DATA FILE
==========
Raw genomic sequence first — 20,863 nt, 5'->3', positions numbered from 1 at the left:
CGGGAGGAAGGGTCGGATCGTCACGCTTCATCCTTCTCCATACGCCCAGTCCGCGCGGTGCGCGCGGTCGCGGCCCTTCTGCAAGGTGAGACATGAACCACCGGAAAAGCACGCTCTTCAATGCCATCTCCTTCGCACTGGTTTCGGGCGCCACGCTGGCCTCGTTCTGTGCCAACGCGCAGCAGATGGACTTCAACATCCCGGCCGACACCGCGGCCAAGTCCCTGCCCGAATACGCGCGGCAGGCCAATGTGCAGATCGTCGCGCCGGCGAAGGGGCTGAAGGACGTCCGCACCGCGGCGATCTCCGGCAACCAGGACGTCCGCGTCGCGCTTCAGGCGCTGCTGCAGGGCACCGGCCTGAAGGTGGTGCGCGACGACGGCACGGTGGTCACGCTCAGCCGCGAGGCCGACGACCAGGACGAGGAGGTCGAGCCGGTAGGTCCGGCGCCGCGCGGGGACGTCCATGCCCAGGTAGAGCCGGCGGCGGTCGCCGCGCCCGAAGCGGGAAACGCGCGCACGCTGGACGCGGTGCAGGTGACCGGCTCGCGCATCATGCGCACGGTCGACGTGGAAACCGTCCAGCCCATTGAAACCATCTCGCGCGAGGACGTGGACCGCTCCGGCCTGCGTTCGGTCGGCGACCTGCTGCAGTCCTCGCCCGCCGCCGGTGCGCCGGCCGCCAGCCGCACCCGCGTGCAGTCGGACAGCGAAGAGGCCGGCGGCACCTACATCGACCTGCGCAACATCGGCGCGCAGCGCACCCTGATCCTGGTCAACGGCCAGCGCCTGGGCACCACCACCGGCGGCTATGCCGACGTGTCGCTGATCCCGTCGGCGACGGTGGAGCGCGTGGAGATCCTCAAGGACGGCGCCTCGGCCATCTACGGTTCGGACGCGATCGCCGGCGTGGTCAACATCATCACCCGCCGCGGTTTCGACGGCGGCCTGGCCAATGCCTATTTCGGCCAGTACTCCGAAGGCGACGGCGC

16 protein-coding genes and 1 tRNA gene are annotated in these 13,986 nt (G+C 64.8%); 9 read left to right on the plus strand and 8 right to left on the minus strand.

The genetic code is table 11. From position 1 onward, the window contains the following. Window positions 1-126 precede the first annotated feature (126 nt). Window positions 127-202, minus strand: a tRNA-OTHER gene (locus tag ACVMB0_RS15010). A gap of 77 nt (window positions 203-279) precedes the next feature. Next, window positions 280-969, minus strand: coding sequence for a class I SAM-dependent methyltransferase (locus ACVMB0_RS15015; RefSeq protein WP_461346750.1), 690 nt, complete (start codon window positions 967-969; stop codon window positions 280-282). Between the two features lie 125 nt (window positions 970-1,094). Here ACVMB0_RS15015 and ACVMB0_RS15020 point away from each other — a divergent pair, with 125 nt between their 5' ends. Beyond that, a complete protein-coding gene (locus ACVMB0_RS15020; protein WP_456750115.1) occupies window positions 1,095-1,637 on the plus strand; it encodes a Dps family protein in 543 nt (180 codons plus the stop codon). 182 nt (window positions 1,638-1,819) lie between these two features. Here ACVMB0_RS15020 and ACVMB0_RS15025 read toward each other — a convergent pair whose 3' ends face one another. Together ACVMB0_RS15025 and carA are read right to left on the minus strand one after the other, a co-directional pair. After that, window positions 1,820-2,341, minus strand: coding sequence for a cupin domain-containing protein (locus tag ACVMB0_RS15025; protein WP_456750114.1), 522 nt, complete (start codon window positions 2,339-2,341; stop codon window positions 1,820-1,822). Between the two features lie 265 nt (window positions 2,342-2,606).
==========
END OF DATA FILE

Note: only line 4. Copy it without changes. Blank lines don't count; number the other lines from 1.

The genetic code is table 11. From position 1 onward, the window contains the following. Window positions 1-126 precede the first annotated feature (126 nt). Window positions 127-202, minus strand: a tRNA-OTHER gene (locus tag ACVMB0_RS15010). A gap of 77 nt (window positions 203-279) precedes the next feature. Next, window positions 280-969, minus strand: coding sequence for a class I SAM-dependent methyltransferase (locus ACVMB0_RS15015; RefSeq protein WP_461346750.1), 690 nt, complete (start codon window positions 967-969; stop codon window positions 280-282). Between the two features lie 125 nt (window positions 970-1,094). Here ACVMB0_RS15015 and ACVMB0_RS15020 point away from each other — a divergent pair, with 125 nt between their 5' ends. Beyond that, a complete protein-coding gene (locus ACVMB0_RS15020; protein WP_456750115.1) occupies window positions 1,095-1,637 on the plus strand; it encodes a Dps family protein in 543 nt (180 codons plus the stop codon). 182 nt (window positions 1,638-1,819) lie between these two features. Here ACVMB0_RS15020 and ACVMB0_RS15025 read toward each other — a convergent pair whose 3' ends face one another. Together ACVMB0_RS15025 and carA are read right to left on the minus strand one after the other, a co-directional pair. After that, window positions 1,820-2,341, minus strand: coding sequence for a cupin domain-containing protein (locus tag ACVMB0_RS15025; protein WP_456750114.1), 522 nt, complete (start codon window positions 2,339-2,341; stop codon window positions 1,820-1,822). Between the two features lie 265 nt (window positions 2,342-2,606).